Sam Gosling, Ph.D., is an associate professor of psychology at the University of Texas at Austin. His work has been widely covered in the media, including The New York Times, Psychology Today, NPR, and "Good Morning America," and his research is featured in Malcolm Gladwell's "Blink." Gosling is the recipient of the American Psychological Association's Distinguished Scientific Award for Early Career Contribution. His first book, Snoop, was a New Scientist Editor's Pick for top books of 2008. His most recent research has focused on how animal psychology can inform theories of human personality and social psychology.
Question: Can stereotypes be helpful?
Sam Gosling: Yeah. Well, we have to use stereotypes because we don't have the time to treat every instance as though it's really a new event. It's much more efficient to treat it as a class of broader events about—you know, where we already have information on those things. I've never sat on this chair before, you know, but I didn't test it. You know, how did I know that this was—would be able to hold me and wouldn't just melt, or—who knows? I mean, there are all kinds of things that I didn't know about this particular chair, but I made, you know, an evil, oppressive stereotype—I use that: evil, oppressive stereotype—and I just treated this chair like an other chair. But it turns out that that was a pretty good stereotype. This—thinking that this chair would be comfortable and that I could sit on it served me as a pretty good guide to my behavior. And not only did it do that, it took me a microsecond. I didn't have to go through and check the chair beforehand. So where stereotypes have a kernel of truth to them, then they are useful. Of course, where we get into trouble is when we're using stereotypes that don't have a kernel of truth to them. And that's something that's often very hard to know. So some of our stereotypes it turns out have some validity, some don't. And we can't always know which they are. And even if some—of course, even if some of those stereotypes do have a kernel of truth to them, they may not have a kernel of truth to them for the right reasons. It doesn't mean there's no—it could be all kinds of horrible processes that led to the fact that that stereotype is valid, but that doesn't—but—so I'm not endorsing the fact that some of these stereotypes, even if they're true, are indeed oppressive. Some really are. But it's nonetheless from an information processing stance useful to use them.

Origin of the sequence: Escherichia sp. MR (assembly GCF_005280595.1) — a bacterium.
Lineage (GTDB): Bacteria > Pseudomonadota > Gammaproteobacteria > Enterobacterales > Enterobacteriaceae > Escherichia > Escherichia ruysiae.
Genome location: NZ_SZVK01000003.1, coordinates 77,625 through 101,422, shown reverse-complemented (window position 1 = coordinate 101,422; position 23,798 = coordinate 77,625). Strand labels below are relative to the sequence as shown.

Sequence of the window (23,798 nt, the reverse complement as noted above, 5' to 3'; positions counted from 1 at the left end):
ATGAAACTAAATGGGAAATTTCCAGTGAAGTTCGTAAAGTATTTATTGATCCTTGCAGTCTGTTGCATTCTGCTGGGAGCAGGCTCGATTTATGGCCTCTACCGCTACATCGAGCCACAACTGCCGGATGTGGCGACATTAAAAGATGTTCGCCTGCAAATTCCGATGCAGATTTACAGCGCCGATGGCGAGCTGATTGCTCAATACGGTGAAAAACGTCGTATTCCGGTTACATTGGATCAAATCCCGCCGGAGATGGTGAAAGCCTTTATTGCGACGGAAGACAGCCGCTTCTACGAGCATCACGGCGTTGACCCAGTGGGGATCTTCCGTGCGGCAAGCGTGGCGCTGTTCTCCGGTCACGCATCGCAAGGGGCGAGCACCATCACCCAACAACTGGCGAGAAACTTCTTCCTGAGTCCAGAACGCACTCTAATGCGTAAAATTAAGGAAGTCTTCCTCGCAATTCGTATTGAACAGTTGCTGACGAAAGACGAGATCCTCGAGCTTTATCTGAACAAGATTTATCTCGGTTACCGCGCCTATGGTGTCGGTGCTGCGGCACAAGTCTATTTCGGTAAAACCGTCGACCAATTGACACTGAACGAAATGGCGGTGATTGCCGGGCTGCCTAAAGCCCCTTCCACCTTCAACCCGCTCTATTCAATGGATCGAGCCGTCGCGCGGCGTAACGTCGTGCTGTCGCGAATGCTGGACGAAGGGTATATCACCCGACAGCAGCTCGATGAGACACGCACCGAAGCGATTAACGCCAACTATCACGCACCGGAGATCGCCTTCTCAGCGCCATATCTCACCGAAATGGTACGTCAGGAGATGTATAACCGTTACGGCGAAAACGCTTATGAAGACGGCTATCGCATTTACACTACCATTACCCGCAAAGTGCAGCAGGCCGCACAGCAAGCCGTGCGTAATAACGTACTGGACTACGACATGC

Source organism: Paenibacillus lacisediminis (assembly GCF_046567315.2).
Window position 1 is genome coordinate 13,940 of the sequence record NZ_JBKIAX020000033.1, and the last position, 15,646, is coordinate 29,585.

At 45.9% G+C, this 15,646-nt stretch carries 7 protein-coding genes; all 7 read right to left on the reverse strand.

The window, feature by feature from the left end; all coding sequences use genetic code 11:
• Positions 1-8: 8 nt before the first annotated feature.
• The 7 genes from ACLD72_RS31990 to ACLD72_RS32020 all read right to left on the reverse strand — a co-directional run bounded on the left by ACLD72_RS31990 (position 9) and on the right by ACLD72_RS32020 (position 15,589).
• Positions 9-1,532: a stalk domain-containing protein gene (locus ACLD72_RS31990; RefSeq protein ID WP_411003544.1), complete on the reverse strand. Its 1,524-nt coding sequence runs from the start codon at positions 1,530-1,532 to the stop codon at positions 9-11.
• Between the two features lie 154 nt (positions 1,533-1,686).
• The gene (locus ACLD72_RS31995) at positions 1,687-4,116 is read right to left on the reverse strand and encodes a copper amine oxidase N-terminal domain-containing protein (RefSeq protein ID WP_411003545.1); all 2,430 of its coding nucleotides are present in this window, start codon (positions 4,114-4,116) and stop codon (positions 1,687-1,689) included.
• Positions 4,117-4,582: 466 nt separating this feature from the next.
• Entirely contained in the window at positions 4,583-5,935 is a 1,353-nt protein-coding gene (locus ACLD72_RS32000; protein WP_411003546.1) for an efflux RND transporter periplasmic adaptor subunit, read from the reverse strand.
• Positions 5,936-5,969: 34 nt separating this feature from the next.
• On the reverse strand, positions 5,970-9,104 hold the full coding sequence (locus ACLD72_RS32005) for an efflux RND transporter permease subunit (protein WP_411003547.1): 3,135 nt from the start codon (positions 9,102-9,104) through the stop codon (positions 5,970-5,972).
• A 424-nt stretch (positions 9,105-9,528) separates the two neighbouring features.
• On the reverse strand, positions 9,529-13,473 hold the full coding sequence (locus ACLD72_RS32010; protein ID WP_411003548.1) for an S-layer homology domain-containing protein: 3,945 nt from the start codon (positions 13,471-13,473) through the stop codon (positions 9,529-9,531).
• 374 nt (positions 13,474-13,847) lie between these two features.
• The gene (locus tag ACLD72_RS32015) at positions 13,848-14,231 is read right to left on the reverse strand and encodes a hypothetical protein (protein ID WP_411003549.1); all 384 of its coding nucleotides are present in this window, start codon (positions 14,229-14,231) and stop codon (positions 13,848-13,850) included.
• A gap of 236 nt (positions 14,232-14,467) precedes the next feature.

The other thing about—I just want to say about stereotypes is, it makes sense to use them, but to use them as a first guess. But then it's also important to be able to update that with real information as you get it. And so that's what we find when people are looking at people's spaces, is that people do use the stereotypes when they go into people's spaces; they make generalizations; they say, oh, okay, this space clearly belongs to a female. Therefore I'm going to activate some of my stereotypes based on differences between males and females. And that's a good place to start, but what's really important is that you are quick to abandon that if there's other information. And that's the danger of stereotypes, is, the danger of stereotypes is that we use them and then we stick too closely to them, and we're unwilling to revise our impressions afterwards, on the basis of new information. And the other danger is that we think those stereotypes may exist for some good reason, whereas it may not be a good reason for their existence.
Recorded on November 6, 2009
Interviewed by Austin Allen